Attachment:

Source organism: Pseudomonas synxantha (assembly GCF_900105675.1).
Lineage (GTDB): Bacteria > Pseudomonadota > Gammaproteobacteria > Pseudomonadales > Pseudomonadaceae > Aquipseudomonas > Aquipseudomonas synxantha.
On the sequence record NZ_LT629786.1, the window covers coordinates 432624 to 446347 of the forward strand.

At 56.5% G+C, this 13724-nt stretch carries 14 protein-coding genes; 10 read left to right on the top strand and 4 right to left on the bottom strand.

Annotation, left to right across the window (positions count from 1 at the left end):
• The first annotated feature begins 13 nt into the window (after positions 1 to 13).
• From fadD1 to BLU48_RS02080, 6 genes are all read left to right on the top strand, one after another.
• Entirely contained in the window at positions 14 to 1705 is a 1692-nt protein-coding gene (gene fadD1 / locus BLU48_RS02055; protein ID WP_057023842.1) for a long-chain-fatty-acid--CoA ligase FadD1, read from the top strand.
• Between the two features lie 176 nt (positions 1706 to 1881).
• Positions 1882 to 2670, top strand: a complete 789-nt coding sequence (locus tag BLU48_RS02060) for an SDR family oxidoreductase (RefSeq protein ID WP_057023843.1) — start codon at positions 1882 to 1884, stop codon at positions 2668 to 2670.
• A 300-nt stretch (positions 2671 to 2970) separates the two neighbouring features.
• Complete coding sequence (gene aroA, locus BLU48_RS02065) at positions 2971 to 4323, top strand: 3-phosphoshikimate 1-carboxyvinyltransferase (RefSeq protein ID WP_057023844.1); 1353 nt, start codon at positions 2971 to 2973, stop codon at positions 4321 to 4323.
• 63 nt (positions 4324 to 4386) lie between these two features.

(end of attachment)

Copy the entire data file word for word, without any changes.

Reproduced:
Source organism: Pseudomonas synxantha (assembly GCF_900105675.1).
Lineage (GTDB): Bacteria > Pseudomonadota > Gammaproteobacteria > Pseudomonadales > Pseudomonadaceae > Aquipseudomonas > Aquipseudomonas synxantha.
On the sequence record NZ_LT629786.1, the window covers coordinates 432624 to 446347 of the forward strand.

At 56.5% G+C, this 13724-nt stretch carries 14 protein-coding genes; 10 read left to right on the top strand and 4 right to left on the bottom strand.

Annotation, left to right across the window (positions count from 1 at the left end):
• The first annotated feature begins 13 nt into the window (after positions 1 to 13).
• From fadD1 to BLU48_RS02080, 6 genes are all read left to right on the top strand, one after another.
• Entirely contained in the window at positions 14 to 1705 is a 1692-nt protein-coding gene (gene fadD1 / locus BLU48_RS02055; protein ID WP_057023842.1) for a long-chain-fatty-acid--CoA ligase FadD1, read from the top strand.
• Between the two features lie 176 nt (positions 1706 to 1881).
• Positions 1882 to 2670, top strand: a complete 789-nt coding sequence (locus tag BLU48_RS02060) for an SDR family oxidoreductase (RefSeq protein ID WP_057023843.1) — start codon at positions 1882 to 1884, stop codon at positions 2668 to 2670.
• A 300-nt stretch (positions 2671 to 2970) separates the two neighbouring features.
• Complete coding sequence (gene aroA, locus BLU48_RS02065) at positions 2971 to 4323, top strand: 3-phosphoshikimate 1-carboxyvinyltransferase (RefSeq protein ID WP_057023844.1); 1353 nt, start codon at positions 2971 to 2973, stop codon at positions 4321 to 4323.
• 63 nt (positions 4324 to 4386) lie between these two features.